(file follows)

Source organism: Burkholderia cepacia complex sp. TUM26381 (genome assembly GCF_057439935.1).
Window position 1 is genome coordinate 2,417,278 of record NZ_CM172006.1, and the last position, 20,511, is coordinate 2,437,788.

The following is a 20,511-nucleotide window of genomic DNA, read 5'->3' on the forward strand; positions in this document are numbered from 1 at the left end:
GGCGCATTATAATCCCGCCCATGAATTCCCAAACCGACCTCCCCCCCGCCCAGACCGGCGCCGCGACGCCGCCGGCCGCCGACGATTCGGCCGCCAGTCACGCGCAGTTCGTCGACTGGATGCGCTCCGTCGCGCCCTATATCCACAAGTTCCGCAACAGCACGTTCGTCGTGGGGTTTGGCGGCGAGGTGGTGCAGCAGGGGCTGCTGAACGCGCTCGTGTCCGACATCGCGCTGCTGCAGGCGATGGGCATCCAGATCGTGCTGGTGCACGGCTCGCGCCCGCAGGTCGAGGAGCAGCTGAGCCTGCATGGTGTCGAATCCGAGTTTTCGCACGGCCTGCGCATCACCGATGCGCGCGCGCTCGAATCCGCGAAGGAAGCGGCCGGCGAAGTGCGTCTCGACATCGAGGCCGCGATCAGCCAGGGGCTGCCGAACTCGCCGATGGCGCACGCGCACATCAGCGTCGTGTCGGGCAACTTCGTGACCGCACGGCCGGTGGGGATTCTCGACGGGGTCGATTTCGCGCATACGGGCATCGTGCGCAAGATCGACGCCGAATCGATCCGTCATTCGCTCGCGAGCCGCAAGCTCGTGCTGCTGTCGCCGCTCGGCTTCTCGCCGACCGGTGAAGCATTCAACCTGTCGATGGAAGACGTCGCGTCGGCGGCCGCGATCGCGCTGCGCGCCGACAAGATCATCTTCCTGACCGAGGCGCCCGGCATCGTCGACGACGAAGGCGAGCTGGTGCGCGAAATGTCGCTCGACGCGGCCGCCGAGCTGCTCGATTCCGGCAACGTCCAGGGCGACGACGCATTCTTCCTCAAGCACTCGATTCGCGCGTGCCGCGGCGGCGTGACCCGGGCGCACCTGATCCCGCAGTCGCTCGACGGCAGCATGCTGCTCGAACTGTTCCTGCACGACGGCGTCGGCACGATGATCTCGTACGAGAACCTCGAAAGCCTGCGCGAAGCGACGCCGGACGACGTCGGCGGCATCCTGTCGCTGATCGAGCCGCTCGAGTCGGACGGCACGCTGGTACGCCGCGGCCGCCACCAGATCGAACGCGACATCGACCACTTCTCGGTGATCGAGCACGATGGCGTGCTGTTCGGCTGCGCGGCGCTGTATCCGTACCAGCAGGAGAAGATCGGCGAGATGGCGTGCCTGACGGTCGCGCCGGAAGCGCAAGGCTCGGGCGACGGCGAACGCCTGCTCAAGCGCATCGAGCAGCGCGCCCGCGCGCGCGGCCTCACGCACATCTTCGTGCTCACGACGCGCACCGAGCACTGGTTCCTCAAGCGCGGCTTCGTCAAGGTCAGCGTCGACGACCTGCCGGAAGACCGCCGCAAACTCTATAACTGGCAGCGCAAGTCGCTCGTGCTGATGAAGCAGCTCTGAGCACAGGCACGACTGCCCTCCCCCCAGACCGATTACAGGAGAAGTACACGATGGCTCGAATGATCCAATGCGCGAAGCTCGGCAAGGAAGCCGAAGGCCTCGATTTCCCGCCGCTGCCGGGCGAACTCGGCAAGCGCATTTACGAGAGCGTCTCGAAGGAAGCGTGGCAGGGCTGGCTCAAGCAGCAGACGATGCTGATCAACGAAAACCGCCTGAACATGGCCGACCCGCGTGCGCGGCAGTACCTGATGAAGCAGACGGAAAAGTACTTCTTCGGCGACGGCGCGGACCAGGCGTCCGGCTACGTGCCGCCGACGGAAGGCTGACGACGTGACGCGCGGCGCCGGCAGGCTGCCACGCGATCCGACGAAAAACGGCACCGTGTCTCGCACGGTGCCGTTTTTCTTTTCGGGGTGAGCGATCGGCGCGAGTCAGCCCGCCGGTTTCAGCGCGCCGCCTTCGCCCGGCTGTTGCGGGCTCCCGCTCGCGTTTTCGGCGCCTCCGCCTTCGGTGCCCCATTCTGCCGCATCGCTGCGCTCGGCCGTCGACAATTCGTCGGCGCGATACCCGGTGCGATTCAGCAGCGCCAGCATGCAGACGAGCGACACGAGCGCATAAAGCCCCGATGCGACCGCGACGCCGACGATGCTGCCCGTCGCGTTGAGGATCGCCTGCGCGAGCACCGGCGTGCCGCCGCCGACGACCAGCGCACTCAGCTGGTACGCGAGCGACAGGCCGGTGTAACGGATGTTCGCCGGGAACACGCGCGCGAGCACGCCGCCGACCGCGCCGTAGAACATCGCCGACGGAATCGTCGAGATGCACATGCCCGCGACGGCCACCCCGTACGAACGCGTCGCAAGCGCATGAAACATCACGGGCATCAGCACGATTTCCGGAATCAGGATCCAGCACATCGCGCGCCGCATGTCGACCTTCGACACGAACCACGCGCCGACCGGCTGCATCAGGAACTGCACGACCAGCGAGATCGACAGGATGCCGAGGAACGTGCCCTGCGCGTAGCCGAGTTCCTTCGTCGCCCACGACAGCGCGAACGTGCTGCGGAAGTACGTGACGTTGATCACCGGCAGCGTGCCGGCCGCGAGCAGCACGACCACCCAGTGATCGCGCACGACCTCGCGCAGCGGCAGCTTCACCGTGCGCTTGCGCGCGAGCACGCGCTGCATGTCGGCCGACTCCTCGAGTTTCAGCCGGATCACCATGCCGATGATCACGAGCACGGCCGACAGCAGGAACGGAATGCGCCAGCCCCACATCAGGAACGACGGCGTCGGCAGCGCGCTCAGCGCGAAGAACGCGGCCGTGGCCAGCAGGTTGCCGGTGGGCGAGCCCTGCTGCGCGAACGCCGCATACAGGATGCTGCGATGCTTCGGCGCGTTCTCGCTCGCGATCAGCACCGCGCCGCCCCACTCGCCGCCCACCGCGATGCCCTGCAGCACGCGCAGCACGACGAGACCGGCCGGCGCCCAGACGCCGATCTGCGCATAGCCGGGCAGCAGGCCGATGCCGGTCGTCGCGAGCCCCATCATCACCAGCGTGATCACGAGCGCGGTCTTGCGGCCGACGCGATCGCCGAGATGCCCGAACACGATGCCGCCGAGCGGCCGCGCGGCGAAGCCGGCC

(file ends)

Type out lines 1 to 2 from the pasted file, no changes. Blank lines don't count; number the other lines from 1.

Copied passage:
Source organism: Burkholderia cepacia complex sp. TUM26381 (genome assembly GCF_057439935.1).
Window position 1 is genome coordinate 2,417,278 of record NZ_CM172006.1, and the last position, 20,511, is coordinate 2,437,788.